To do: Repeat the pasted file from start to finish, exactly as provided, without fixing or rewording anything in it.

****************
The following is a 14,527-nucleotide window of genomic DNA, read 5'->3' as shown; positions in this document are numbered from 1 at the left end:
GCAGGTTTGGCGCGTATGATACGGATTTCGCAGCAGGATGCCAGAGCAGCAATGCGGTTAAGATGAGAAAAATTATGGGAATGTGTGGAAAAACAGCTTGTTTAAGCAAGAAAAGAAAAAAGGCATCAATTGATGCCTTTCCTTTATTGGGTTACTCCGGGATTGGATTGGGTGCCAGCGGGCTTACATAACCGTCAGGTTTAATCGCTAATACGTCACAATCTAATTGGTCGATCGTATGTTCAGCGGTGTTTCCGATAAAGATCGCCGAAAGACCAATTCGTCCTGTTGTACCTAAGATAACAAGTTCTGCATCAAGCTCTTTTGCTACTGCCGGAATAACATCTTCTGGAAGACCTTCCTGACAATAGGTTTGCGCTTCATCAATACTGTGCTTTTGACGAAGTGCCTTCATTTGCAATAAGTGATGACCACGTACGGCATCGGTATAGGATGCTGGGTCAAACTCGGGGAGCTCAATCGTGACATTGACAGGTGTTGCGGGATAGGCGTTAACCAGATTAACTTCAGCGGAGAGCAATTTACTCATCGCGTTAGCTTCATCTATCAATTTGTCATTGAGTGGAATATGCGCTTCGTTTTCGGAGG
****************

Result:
The following is a 14,527-nucleotide window of genomic DNA, read 5'->3' as shown; positions in this document are numbered from 1 at the left end:
GCAGGTTTGGCGCGTATGATACGGATTTCGCAGCAGGATGCCAGAGCAGCAATGCGGTTAAGATGAGAAAAATTATGGGAATGTGTGGAAAAACAGCTTGTTTAAGCAAGAAAAGAAAAAAGGCATCAATTGATGCCTTTCCTTTATTGGGTTACTCCGGGATTGGATTGGGTGCCAGCGGGCTTACATAACCGTCAGGTTTAATCGCTAATACGTCACAATCTAATTGGTCGATCGTATGTTCAGCGGTGTTTCCGATAAAGATCGCCGAAAGACCAATTCGTCCTGTTGTACCTAAGATAACAAGTTCTGCATCAAGCTCTTTTGCTACTGCCGGAATAACATCTTCTGGAAGACCTTCCTGACAATAGGTTTGCGCTTCATCAATACTGTGCTTTTGACGAAGTGCCTTCATTTGCAATAAGTGATGACCACGTACGGCATCGGTATAGGATGCTGGGTCAAACTCGGGGAGCTCAATCGTGACATTGACAGGTGTTGCGGGATAGGCGTTAACCAGATTAACTTCAGCGGAGAGCAATTTACTCATCGCGTTAGCTTCATCTATCAATTTGTCATTGAGTGGAATATGCGCTTCGTTTTCGGAGG